- Non-blocking (asynchronous) I/O
- Cross-platform runtime environment
The event loop is the core player for maintaining these properties and makes Node.js a faster runtime.
Anytime we run a node.js program, it creates one thread and then runs all of our codes inside that thread.
The event loop acts as a control structure to decide, what our one thread should be doing at one given time.
When we run a js file, Node first takes all the codes and executes them. This is the moment we enter the event loop.
Every time the event loop executes a cycle, in the Node.js world, it is called tick.
Every time the event loop is about to execute, Node quickly checks whether the loop should proceed or not for another iteration. If node decides not to run more iterations, the program closes and we go back to the terminal.
The event loop continues to the next iteration when
shouldContinue method returns true.
When node first goes through the code first time, it detects
Every single iteration of an event loop is called a tick. In pseudo-code, it looks as follows
This handles the long-running process and lets the call stack know it is done with some process and that data is ready.
This web API handle the fetch API, dom events, and long-running process like the set-timeout or set-interval method. Even this web API can be used as caching or runtime database.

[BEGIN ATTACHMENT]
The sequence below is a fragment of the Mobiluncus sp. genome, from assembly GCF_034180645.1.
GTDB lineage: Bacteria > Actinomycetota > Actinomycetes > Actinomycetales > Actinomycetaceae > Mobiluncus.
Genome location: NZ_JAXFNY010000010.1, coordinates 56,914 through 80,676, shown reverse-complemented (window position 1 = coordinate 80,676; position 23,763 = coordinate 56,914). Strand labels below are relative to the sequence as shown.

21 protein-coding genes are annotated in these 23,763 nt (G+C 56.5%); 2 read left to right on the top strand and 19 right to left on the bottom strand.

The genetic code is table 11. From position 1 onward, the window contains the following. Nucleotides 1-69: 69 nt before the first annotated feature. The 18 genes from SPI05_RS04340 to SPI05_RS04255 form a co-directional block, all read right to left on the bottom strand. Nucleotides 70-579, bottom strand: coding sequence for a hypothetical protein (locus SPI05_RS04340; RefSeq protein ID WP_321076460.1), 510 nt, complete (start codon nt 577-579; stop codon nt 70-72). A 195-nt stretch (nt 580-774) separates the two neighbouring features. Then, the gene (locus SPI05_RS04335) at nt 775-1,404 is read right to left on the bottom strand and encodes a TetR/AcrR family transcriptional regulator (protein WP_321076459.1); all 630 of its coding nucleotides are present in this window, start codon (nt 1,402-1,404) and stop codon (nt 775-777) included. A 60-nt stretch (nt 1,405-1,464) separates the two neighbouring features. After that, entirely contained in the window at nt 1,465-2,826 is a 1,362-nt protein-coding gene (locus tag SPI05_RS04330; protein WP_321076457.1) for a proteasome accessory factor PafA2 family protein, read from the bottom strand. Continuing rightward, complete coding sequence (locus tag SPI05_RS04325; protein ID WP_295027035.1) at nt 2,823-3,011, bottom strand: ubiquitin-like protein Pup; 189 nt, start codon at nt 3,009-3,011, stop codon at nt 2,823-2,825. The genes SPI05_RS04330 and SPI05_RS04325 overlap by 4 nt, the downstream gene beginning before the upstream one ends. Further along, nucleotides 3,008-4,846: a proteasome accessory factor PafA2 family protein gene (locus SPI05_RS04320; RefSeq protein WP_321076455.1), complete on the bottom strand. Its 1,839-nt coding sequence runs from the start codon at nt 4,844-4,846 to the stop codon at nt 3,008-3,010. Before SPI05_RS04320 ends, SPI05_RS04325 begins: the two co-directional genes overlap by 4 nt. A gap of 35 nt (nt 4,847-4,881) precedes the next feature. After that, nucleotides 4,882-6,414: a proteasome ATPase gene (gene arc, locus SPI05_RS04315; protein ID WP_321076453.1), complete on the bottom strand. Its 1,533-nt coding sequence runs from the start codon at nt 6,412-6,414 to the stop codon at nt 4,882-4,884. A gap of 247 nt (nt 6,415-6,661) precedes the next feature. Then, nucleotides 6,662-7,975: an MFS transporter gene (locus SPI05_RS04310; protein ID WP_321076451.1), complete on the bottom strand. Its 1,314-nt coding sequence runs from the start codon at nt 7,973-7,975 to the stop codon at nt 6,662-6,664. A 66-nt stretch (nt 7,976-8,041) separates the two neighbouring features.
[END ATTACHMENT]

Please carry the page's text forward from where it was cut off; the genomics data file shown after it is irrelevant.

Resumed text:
So when a long-running async process came up in the call stack, it pass that task to the web API.
Web-API handles the task in the background and put the completed task in the call-back queue.
The event loop always checks if the call stack is empty or not. If it is empty then it put the completed task from the call-back queue into the call stack.
In summary, the Node.js event loop,
- Process and execute code in index.js
- Look for pending timers, OS tasks, and pending operations. If no tasks exist, exit.
- Run setTimeout's, setInterval's
- Run callbacks for OS tasks and thread pools pending stuff
- Pause and wait for stuff done
- Run setImmediate functions
- Handle close events
- Return to step 2